Wharton Leader, Jeremy Rifkin, W’67

By Kelly J. Andrews

Jeremy Rifkin wants to focus on his message, not himself as the messenger. When the topic is as critical as the future of the human race, it’s no wonder that the influential economist/philosopher would rather disarm his critics and focus on the bigger picture. “It’s a race against time,” he said, referring to the issue of climate change during a wide-ranging conversation.

He spoke with Wharton Alumni Magazine at the Steinberg Conference Center, the home of Wharton Executive Education, where he has been a fellow and lecturer in the Advanced Management Program since 1994. Rifkin is also the president and founder of the Washington, DC-based Foundation on Economic Trends, the bestselling author of 17 books on technology, labor, and globalization including The End of Work, The Age of Access, and The Biotech Century, and a columnist whose views are published worldwide in The Los Angeles Times, The Guardian, Süddeutsche Zeitung, L’Espresso, and El País. The National Journal named Rifkin as one of 150 people in the U.S. who have the most influence in shaping federal government policy.

Rifkin cited the Intergovernmental Panel on Climate Change, the group of 2,500 scientists that shared the 2007 Nobel Peace Prize with former U.S. Vice President Al Gore, “By their calculations the whole world has seven years to get the right game plan to deal with climate change, and there can be no mistakes. We have to think of this as a global emergency and ourselves as homo sapiens and not let geopolitical forces get in the way.”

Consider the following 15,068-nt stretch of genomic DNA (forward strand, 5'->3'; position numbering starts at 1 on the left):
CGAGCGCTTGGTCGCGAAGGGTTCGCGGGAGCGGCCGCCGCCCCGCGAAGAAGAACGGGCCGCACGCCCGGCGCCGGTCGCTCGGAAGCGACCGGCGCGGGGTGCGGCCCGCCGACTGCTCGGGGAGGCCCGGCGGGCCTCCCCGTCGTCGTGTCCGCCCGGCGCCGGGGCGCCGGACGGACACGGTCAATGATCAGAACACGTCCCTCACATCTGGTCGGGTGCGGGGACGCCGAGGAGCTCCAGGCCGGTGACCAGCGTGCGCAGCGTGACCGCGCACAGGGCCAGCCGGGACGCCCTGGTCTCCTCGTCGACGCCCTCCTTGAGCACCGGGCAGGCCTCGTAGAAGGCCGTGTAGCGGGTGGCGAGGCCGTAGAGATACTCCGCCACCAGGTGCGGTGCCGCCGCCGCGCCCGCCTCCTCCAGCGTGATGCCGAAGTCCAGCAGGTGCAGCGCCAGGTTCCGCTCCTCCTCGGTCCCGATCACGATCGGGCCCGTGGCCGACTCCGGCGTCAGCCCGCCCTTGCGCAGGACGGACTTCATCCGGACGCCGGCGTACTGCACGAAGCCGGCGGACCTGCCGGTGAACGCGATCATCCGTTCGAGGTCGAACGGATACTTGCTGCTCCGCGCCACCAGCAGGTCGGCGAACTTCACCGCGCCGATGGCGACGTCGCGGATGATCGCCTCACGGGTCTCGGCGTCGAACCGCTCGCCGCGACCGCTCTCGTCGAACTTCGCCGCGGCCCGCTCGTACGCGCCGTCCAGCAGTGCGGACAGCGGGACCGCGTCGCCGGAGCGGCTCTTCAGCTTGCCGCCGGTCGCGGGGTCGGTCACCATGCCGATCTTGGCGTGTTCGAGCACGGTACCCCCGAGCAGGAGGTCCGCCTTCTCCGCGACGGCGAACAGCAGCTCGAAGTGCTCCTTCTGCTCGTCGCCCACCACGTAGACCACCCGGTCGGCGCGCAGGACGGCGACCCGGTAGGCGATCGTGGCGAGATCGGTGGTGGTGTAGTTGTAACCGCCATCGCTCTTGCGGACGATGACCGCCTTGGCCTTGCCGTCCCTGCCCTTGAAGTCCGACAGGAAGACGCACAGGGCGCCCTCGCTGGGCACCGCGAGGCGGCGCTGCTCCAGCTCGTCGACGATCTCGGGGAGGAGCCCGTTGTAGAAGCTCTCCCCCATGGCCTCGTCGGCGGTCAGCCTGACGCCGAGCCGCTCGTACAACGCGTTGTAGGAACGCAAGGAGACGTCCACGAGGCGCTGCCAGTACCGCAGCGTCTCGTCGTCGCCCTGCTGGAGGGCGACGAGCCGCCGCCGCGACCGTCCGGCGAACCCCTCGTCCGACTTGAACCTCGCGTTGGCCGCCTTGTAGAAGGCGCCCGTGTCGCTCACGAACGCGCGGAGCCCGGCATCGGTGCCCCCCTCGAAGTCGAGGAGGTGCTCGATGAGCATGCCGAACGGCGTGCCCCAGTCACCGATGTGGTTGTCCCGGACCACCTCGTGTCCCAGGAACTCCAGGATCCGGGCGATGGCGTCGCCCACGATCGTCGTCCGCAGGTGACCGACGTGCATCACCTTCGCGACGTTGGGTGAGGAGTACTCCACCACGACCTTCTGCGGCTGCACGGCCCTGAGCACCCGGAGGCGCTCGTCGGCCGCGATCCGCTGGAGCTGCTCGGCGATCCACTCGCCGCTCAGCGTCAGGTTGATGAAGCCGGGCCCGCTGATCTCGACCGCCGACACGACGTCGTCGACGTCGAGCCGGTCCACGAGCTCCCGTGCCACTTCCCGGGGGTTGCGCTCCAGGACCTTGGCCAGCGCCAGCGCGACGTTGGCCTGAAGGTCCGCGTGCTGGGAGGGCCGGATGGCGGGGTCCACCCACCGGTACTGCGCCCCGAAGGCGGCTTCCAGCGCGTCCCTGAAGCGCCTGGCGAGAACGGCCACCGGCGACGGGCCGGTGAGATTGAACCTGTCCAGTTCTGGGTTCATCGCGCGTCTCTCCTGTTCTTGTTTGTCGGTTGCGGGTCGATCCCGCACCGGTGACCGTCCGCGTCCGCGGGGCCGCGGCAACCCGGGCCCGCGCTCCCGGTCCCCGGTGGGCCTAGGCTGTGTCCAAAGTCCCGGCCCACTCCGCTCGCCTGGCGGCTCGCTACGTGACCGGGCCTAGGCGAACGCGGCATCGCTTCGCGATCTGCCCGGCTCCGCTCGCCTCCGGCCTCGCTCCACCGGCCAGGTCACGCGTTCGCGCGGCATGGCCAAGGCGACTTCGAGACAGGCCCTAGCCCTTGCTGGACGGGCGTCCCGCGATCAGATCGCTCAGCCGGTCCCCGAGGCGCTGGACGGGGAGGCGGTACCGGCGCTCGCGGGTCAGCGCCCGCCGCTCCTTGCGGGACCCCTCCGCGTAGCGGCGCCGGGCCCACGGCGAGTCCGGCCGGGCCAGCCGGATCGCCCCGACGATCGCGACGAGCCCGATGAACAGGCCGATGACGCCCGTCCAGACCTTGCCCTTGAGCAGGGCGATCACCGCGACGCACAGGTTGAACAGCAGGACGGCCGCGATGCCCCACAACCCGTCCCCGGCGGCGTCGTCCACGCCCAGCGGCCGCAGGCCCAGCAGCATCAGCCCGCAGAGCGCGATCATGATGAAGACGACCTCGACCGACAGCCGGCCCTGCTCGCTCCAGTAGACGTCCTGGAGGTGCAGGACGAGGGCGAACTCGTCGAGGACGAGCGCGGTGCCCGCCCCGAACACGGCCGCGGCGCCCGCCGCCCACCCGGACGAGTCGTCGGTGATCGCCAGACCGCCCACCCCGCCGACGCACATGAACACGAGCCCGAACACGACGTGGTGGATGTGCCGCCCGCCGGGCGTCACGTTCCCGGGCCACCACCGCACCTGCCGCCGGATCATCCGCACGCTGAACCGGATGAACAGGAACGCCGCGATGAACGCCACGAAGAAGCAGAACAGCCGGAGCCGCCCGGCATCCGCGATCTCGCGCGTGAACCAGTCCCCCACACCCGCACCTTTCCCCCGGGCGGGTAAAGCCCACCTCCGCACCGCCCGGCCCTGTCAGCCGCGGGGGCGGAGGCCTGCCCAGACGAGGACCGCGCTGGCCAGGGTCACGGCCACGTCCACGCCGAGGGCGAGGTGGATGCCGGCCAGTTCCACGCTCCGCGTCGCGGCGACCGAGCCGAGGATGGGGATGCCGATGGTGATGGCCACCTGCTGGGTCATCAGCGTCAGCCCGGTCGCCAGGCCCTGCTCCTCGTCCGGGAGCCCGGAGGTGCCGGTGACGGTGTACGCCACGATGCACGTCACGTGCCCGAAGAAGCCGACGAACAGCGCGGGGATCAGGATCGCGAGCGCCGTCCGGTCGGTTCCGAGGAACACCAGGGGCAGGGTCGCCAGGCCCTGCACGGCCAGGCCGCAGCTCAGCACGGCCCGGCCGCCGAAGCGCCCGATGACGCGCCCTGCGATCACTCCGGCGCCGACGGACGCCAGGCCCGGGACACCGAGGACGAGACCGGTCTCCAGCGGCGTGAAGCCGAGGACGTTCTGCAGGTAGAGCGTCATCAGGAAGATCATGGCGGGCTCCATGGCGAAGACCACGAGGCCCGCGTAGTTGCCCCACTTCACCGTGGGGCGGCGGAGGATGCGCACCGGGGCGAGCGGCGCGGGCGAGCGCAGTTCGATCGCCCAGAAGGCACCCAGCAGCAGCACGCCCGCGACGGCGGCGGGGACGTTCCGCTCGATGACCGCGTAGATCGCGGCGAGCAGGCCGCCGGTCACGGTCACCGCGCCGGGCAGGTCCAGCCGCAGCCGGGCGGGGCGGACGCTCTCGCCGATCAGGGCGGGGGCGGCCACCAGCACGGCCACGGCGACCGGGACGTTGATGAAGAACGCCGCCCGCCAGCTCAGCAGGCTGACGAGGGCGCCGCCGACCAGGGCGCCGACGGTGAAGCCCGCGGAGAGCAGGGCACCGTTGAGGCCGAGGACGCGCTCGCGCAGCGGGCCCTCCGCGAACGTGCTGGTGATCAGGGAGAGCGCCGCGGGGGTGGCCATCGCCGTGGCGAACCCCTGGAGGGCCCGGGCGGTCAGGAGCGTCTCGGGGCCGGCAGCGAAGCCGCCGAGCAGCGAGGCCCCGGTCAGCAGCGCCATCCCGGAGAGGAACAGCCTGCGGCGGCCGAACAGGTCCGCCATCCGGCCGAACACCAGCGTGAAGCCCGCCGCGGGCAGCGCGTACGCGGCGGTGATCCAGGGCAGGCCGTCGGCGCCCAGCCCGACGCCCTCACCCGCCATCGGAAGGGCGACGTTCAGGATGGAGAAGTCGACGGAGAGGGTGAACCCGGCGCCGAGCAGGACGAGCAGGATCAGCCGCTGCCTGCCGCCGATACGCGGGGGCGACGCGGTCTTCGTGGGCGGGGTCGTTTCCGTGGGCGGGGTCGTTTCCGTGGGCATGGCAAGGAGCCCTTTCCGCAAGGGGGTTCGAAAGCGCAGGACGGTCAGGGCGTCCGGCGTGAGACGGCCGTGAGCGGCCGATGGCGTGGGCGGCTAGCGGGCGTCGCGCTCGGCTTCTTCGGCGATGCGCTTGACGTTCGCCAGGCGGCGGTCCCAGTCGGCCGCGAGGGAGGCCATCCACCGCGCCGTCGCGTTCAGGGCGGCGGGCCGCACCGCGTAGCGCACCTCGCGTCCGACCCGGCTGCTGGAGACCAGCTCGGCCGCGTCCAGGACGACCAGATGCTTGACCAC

So first, Rifkin wants to make it clear that he’s not a technophobe. How could he be, when he believes that technological innovation is the only means to solve the pressing issues of fossil fuel dependence, global warming, and famine? Rifkin first became prominent in the 1970s as a vocal opponent of recombinant DNA research and genetic bioengineering; his 1977 book on the subject, Who Should Play God?, seeded skepticism against the industry, which led to increased regulation.

A 2000 article in the Virginia Journal of Law and Technology tracing Rifkin’s impact claimed that he “arguably single-handedly raised the consciousness of the American public, and indeed the world, to potential risks of the technology.” His activism can be traced back to his time at Penn during the mid-1960s when the Wharton student/fraternity member/cheerleader protested against the University’s participation in germ warfare research. From there, he became active in the peace movement, helping to organize the 1968 March on the Pentagon against the Vietnam War, before tackling broader power relations in a world driven by techno-capitalism. “I’ve been very critical of technology,” said Rifkin. “There are some technologies I like and some I don’t. I look at technologies in terms of the human story. This third industrial revolution is a human story.”

The third industrial revolution to which he refers is the adoption of a distributed renewable energy network that uses hydrogen fuel cells for energy storage, as described in his 2002 book, The Hydrogen Economy. Rifkin believes that history’s most significant changes occur when societies rework their energy regimes and reorganize their communication systems around them. “The convergence of new energy and communications systems are pivotal points in human history,” he explained. He believes the distributed communication system of the